According to a 2008 law, the central government has the sole authority to mine natural resources, granting coal mining permits to entrepreneurs without the consent of locals.
With strong public opposition, the outlook for the coal mining sector in Myanmar remains bleak.
Coal mining will also come under significant pressure in the Philippines in the coming years as the country’s government has declared a moratorium on coal power projects and will no longer approve the construction of any new coal-fired power plants.
“The government has stressed that coal will remain the dominant power generation source for years to come, with several projects in the pipeline that were already approved prior to the announcement,” Fitch Solutions says.
Coal projects with environmental compliance certificates and permits from local governments will also be excluded from the ban. Coal production growth in the Philippines will stagnate from 2021 to 2030, with output remaining at about 14-million tonnes throughout the period.
In recent years, Fitch Solutions says, coal mining and coal-fired power projects have been facing very strong and increasing public opposition, including the involvement of several religious associations, who signed a manifesto to advance the coal divestment movement and to disallow investments into new ‘dirty’ assets.
It says that, in May 2020, more than 42 faith-based institutions, including Catholic churches, announced that they were divesting $1.4-billion from fossil fuels, which follows after the launch of Church-CSO Empowerment for Environmental Sustainability, with various church leaders and civil society groups having jointly
urged domestic banks to stop funding new coal-fired power projects.
In September 2019, more than 50 civil society groups and people’s organisations participated in a nationwide protest, urging President Rodrigo Duterte to impose a moratorium on new coal-fired power plants.
Several key utilities in the Philippines have also signalled intentions to shift away from coal in recent months.
Nevertheless, Fitch Solutions says that, as coal remains the cheaper and more reliable option to meet with the country’s power demand surge, particularly as resources in the Malampaya gasfield depletes, with limited scope for exploration success and infrastructural headwinds to liquefied natural gas (LNG) import capacity, the Philippines’ power mix will remain dominated by coal over the coming decade.
The share of coal will increase from an estimated 50.8% in 2020 to 59.3% by 2030, with
some downside risks. Semirara Mining Corporation (SMC) is the biggest coal producer in the Philippines and operates the only openpit coal mine in the country.
The miner was given exclusive rights by the Department of Energy to mine coal and conduct operations in Semirara. However, Fitch Solutions says various challenges have emerged in the form of a new excise tax introduced by congress in December 2017 as part of the new tax reform programme and local opposition to SMC’s coal expansion project in the region owing to concerns over water pollution.
While rising environmental concerns will continue to hinder mine development, the Philippines’ dependence on coal in the long term will keep SMC’s outlook positive.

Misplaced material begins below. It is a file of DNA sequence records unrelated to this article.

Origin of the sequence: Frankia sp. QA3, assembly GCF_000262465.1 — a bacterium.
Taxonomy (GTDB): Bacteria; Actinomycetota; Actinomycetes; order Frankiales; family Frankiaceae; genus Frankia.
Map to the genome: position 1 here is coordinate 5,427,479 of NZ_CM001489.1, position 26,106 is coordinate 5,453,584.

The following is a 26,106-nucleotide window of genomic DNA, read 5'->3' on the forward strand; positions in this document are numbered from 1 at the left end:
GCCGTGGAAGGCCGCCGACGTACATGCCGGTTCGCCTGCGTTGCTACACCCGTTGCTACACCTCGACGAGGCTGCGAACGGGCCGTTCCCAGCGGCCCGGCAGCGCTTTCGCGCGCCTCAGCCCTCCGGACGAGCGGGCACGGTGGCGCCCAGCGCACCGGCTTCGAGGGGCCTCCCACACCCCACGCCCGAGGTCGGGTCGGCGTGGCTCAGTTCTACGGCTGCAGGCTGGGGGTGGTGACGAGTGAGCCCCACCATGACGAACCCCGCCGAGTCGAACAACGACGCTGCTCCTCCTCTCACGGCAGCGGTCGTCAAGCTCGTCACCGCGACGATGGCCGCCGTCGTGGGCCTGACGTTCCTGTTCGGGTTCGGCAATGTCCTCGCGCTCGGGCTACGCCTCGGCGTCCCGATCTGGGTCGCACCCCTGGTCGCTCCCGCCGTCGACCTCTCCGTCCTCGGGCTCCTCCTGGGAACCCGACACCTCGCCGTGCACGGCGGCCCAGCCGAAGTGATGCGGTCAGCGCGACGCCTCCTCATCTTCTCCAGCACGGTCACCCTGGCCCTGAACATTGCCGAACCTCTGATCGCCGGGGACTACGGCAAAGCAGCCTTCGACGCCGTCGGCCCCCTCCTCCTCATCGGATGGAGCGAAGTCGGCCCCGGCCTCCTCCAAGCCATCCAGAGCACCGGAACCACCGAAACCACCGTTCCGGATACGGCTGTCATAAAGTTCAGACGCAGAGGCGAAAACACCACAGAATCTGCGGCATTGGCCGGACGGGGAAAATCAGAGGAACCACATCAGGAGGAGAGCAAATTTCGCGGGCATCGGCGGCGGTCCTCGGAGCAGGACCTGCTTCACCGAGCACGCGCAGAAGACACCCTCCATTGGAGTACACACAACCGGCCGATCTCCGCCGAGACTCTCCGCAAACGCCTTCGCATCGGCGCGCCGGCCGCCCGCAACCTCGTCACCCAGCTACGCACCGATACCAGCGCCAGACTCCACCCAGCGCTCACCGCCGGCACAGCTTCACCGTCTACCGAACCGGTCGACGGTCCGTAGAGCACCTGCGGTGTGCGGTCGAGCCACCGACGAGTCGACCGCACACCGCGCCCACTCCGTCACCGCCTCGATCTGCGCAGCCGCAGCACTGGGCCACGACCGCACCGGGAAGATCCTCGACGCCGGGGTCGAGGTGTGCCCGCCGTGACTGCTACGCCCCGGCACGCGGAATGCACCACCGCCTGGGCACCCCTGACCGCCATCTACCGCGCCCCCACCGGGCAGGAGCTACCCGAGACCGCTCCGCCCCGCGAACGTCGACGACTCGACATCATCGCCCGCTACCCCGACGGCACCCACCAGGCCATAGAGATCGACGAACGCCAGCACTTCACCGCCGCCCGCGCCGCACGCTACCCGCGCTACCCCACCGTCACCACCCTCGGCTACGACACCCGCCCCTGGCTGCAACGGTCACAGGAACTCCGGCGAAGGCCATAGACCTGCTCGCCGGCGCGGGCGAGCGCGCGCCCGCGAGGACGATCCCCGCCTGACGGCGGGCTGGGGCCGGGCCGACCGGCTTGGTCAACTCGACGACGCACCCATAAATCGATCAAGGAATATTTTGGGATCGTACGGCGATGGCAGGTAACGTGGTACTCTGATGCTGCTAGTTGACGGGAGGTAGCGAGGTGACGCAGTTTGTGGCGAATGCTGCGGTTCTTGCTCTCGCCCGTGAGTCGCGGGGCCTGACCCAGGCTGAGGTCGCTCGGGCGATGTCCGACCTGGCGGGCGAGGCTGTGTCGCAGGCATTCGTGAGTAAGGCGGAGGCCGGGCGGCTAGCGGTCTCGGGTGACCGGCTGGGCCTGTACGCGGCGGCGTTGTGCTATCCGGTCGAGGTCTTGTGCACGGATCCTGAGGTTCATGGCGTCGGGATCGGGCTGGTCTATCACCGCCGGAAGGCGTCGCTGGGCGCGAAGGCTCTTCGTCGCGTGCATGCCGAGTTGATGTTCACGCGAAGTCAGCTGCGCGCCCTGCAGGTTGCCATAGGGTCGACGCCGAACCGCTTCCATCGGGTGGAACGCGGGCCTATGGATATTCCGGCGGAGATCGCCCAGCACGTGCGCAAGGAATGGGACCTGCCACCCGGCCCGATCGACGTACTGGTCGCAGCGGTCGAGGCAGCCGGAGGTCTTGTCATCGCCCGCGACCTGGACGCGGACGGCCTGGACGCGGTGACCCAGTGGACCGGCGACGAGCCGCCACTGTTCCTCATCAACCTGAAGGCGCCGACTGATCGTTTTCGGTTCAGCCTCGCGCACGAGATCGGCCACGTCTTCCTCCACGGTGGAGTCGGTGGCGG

Malaysia and Cambodia will see coal’s share in the power mix rise steadily over the coming decade at least, but both countries will mainly rely on imported coal rather than domestically mined coal.
Fitch Solutions says both Malaysia and Cambodia rely on coal imported from Indonesia at present, and there will be little change in this dynamic.
Malaysia has a very small coal mining sector, located in the state of Sarawak and the country’s coal production will continue to stagnate at 2.6-million tonnes in the foreseeable future, according to the agency.
Despite the prevalence of gas in the power mix, the Malaysian government is hoping to diversify its primary energy sources so that the rising power demand can be met and without having to rely too heavily on the dwindling domestic gas supplies.
Hence, the government is keen to expand coal-fired power generation and from renewable energy sources.
However, Fitch Solutions says that environmental opposition to coal is rising, with Malaysia’s CIMB announcing detailed plans to end coal financing by 2040, making it one of the banks in the region with the strongest climate policy at present.
This follows after major banks in the region have signalled intentions to start moving away from financing coal. Malaysia’s Maybank and RHB Bank still appear to remain committed to financing coal projects around the region, despite their new environmental, social and governance policies.
Cambodia, meanwhile, does not produce any coal and Fitch Solutions says this will remain the case in the longer term.
In Cambodia, the lack of sound infrastructure continues to be a major hurdle for miners particularly for the development of bulk commodities such as coal. Similar to other countries in the region, there is also significant social and environmental opposition to coal mining in Cambodia.
Additionally, foreign investors are also not allowed to own land under Cambodia’s Constitution and are only able to lease the land for a period of up to 70 years with the option to renew thereafter.
However, Fitch Solutions says the country’s investment law allows foreign companies to own 100% of their mining investment, while foreign-owned assets will not be nationalised.